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Tracing back in time through the language hierarchy, I imagine that geographical areas where ancestors of existing "alive" languages were spoken will narrow in, leaving lots of gaps (Since for instance, PIE wasn't spoken in the whole area where people speak Indo-European now).

This makes me wonder how one can speculate about what was in those gaps.

Let's for instance take Proto-Germanic. When some people spoke it, what did people speak outside that area, but within the area where people speak Germanic languages now?

For, say, North America, I imagine people spoke native American languages that might or might not be ancestors of existing native American languages.

For Northwestern Europe, I'm not so sure. I can think of some possibilities:

  1. Language isolates.
  2. Ancestors or relatives of existing non-IE languages, e.g. Basque.
  3. Descendants of other IE-proto-languages, Proto-Romance, Proto-Slavic etc. (If these branched before Proto-Germanic)
  4. Descendants of PIE which aren't descendants of other IE-proto-languages.

I guess the only thing that people can't have spoken, per definition, is a Germanic language.

What kind of speculation can be made about this question, especially in cases where no writing is left?

Sorry for a wishy-washy question. Rather than specific languages, I'm looking to get a better understanding of the whole macro-dynamics of language evolution.

  • Supposed borrowings from those languages? – Alex B. May 25 '12 at 13:20
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This question is rather vague, but I think this is what you're getting at:

  1. What non-Germanic languages were spoken ca. 500 BC to 500 AD in areas that speak Germanic languages today? How do we know?
  2. What traces do languages leave if they leave no descendants?

Question 1 leads to a long list of languages. Proto-Germanic is conjectured to have existed somewhere between 500 BC and 500 AD, roughly the period of Roman ascendancy over Europe. We look at where Germanic languages are spoken today, then look back to the Roman period, and we can see that:

  • Germanic languages were spoken where Germany and southern Scandinavia are today.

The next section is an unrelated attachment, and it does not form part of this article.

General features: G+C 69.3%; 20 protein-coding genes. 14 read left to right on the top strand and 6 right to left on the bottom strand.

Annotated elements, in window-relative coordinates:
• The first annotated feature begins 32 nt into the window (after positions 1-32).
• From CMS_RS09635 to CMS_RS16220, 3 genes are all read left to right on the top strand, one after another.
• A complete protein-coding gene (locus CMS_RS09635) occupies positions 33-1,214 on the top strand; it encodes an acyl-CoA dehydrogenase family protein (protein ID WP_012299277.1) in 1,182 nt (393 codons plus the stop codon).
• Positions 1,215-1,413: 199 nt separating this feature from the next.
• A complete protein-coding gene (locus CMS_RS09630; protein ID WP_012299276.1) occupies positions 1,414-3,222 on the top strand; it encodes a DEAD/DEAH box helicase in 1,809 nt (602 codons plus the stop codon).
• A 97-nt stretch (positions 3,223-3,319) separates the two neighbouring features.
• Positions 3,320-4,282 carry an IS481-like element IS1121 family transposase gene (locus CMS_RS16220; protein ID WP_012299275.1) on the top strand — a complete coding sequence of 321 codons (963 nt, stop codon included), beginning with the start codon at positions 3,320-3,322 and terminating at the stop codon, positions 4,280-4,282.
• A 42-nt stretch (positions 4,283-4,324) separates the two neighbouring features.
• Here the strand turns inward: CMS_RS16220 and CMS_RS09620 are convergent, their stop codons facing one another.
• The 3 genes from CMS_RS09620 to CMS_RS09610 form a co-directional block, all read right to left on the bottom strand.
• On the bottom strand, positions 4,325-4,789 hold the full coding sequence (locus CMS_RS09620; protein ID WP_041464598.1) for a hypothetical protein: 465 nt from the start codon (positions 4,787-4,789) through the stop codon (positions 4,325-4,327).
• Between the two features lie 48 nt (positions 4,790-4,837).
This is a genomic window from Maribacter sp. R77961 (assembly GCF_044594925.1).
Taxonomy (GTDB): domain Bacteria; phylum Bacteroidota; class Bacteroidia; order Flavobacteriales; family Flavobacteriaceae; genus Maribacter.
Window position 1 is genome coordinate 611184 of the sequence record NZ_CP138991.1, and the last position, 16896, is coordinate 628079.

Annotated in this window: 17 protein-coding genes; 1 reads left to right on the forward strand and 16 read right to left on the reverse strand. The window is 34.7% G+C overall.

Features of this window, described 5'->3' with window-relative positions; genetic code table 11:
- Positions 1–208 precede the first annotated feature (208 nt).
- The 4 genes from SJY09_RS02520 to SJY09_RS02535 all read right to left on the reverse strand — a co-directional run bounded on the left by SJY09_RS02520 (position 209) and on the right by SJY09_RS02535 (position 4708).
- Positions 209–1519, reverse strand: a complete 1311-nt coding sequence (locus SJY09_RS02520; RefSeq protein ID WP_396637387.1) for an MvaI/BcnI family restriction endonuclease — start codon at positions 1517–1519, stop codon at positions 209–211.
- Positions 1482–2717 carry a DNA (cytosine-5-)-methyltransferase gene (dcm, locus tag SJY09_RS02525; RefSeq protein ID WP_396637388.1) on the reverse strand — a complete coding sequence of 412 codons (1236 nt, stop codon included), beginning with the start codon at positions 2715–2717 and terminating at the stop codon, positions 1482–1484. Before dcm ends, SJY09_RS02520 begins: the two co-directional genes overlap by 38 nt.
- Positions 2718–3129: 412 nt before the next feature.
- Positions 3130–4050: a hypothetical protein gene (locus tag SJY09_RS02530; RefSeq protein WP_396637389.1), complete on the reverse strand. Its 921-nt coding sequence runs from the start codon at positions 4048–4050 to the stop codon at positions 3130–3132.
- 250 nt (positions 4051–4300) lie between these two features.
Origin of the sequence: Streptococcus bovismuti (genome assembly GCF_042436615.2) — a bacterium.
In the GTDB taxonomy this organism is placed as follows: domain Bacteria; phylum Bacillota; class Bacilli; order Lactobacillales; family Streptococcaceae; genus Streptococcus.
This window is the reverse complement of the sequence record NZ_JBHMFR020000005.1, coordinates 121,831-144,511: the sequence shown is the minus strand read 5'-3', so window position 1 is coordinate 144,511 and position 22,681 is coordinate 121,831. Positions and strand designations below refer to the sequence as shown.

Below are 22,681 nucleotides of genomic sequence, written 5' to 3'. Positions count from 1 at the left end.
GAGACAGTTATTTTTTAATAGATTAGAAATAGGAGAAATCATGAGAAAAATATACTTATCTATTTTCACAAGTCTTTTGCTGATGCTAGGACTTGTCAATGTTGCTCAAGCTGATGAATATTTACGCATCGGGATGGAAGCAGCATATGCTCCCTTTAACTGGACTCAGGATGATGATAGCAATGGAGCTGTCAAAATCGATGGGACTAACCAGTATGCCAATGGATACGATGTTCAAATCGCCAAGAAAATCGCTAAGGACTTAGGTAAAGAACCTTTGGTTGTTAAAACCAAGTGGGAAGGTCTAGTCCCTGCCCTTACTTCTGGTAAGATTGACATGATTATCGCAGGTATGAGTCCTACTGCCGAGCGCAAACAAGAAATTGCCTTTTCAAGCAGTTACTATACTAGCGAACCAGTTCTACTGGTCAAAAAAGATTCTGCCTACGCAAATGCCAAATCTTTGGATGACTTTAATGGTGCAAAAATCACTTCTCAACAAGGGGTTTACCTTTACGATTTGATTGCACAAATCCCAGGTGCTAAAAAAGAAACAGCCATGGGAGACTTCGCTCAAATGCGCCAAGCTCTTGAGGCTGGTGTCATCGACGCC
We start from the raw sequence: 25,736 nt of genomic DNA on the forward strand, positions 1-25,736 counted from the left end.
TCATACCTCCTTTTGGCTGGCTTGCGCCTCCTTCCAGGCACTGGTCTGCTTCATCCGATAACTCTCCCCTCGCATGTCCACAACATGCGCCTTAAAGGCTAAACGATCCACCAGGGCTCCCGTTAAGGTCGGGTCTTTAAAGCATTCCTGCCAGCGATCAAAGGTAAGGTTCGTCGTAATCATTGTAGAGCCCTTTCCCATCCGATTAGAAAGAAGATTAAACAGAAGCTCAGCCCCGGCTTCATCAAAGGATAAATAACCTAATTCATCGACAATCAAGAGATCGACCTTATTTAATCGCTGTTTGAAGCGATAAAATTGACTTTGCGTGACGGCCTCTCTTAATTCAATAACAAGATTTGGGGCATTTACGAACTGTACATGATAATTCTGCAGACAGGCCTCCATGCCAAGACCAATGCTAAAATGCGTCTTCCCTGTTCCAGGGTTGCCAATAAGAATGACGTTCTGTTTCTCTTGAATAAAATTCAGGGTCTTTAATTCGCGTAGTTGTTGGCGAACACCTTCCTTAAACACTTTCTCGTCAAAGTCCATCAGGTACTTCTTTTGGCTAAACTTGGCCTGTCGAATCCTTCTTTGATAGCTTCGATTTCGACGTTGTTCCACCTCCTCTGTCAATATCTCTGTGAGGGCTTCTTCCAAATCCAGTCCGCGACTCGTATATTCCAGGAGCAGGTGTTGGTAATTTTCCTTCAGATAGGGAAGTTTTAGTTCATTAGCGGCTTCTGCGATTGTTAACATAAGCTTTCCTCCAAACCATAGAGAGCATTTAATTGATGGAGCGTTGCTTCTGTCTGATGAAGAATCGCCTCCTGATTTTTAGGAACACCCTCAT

• Celtic languages (alongside Latin and whatever Pictish was) were spoken in the British Isles.
  • Nothing was spoken in Iceland yet.
  • Probably some Finno-Ugric language was spoken in northern Scandinavia.
  • (I'm assuming you're looking at Europe, so I'll stop here.)

Question 2 is more general. A language that dies out can leave traces on the languages around it -- the same traces that a living language can leave. Words can be borrowed; phrases can be borrowed or directly translated. Look at the concept of a Sprachbund for some interesting types of borrowing between languages.

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  • Don't forget the Celtic languages spoken by the significantly larger number of peoples in France (Gaul), Belgium, Switzerland, Spain, and a few other places. This probably only died out in the first few centuries AD. – Noldorin Jun 16 '12 at 2:17
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I'll add some info about neighbors of the Germanic tribes.

Obviously, if there is nothing left in writing from those times, historical linguists can't do much and have to rely on data from archeology, ethnography etc.

Now back to the Germanic tribes. We know that they had contacts with Finnic people because there are some words in Finnish that look like really old Germanic (proto-Germanic): most famous examples are "rengas" (ring), "kuningas" (king), rikas (rich).

We also think that the Germanic tribes had contacts with the Slavs: e.g. Russian "knjaz'" (prince), "xleb" (bread).

The Romans also encountered the Germanic tribes - see Caesar, Pliny the Elder, and Tacitus.

Some Greek geographers and travelers left written accounts of the Germanic tribes, too. For example, Pytheas of Massalia's (4 century BC) trip narrated by other historians and geographers.

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  • Don't forget the Sarmatians, who certainly had contact with the Germanic tribes towards the end of the Imperial period at latest. You also miss out the predominant peoples bordering Germanic areas -- the Celts. Then there's the Illyrians as well. – Noldorin Jun 16 '12 at 2:18

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